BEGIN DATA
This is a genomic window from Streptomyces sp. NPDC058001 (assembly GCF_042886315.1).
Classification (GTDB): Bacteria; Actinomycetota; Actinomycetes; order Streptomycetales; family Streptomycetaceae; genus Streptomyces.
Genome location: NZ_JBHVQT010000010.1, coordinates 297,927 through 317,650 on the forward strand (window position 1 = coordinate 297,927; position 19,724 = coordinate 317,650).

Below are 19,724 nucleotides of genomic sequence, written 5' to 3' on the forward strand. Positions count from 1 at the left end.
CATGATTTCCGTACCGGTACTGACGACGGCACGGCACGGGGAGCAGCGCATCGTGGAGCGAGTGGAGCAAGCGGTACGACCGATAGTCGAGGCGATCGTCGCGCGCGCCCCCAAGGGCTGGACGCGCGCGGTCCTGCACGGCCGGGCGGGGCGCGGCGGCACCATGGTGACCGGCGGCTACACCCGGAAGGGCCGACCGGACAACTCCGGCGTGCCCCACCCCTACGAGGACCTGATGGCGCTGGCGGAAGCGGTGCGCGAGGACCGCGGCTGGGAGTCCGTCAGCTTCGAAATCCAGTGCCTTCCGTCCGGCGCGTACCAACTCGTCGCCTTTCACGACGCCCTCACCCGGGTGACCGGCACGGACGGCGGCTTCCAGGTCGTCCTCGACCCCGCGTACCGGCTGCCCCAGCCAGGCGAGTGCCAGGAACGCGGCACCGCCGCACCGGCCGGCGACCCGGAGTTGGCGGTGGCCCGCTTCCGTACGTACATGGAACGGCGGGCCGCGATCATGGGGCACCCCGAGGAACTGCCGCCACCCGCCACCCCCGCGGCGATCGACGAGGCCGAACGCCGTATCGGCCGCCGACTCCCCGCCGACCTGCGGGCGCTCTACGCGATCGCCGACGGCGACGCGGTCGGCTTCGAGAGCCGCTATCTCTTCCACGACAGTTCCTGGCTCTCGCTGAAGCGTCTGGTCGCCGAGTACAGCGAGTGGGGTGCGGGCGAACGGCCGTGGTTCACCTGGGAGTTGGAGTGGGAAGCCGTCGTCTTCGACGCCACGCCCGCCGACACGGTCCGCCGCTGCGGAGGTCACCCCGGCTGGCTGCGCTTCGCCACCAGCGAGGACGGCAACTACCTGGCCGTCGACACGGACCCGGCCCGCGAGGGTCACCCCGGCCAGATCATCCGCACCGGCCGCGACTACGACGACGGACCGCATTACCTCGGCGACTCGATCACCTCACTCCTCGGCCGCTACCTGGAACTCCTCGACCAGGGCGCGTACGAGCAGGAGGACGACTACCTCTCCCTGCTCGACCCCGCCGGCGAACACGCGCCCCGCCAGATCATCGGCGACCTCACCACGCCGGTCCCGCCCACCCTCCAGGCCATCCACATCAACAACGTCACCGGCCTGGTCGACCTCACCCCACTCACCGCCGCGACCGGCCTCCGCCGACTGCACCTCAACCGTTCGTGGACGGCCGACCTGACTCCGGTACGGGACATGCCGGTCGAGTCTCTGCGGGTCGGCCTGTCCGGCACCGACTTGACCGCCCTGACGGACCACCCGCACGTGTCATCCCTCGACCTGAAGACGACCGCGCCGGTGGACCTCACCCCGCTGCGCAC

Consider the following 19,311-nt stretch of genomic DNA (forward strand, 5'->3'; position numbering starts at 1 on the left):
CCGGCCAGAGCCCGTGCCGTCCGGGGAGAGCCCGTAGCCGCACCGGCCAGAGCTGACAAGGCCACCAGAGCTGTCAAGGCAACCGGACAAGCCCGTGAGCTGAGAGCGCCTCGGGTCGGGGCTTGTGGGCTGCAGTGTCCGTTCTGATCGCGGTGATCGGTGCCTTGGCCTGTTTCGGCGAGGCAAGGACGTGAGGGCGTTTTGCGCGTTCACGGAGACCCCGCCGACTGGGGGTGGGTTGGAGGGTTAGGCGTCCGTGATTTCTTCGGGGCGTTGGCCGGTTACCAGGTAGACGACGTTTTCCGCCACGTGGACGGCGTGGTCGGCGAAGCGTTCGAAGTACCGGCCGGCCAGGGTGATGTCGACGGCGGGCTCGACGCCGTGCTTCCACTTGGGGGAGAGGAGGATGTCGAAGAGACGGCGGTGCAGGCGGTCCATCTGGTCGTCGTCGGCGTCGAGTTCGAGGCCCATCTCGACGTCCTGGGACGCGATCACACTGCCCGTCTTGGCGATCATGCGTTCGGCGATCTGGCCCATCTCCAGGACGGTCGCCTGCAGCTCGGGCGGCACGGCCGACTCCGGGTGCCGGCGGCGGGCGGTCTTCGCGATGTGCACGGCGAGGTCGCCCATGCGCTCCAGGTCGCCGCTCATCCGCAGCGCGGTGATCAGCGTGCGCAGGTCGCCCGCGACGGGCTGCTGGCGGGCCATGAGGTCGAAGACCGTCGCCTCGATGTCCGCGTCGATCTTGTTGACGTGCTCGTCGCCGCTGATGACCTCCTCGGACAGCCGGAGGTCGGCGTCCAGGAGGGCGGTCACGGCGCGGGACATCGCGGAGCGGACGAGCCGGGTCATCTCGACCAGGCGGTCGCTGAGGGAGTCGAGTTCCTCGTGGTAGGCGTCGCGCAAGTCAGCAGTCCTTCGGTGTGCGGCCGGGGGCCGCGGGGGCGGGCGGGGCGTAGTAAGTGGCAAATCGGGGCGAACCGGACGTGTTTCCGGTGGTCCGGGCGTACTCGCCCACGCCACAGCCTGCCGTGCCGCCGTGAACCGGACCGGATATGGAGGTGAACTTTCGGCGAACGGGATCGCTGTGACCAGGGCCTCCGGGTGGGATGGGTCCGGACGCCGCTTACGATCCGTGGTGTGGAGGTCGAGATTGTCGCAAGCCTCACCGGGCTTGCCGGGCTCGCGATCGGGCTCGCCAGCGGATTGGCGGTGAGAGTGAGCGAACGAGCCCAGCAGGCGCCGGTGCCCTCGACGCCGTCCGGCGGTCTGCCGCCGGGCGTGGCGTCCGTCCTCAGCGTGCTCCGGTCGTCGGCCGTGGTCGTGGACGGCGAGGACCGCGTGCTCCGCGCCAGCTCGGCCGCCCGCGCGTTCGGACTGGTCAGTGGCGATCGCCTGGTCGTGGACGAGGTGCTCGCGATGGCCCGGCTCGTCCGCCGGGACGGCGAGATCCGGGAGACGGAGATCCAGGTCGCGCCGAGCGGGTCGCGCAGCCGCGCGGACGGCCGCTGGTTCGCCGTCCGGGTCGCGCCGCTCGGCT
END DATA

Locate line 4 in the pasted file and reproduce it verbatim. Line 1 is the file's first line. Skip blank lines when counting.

Below are 19,724 nucleotides of genomic sequence, written 5' to 3' on the forward strand. Positions count from 1 at the left end.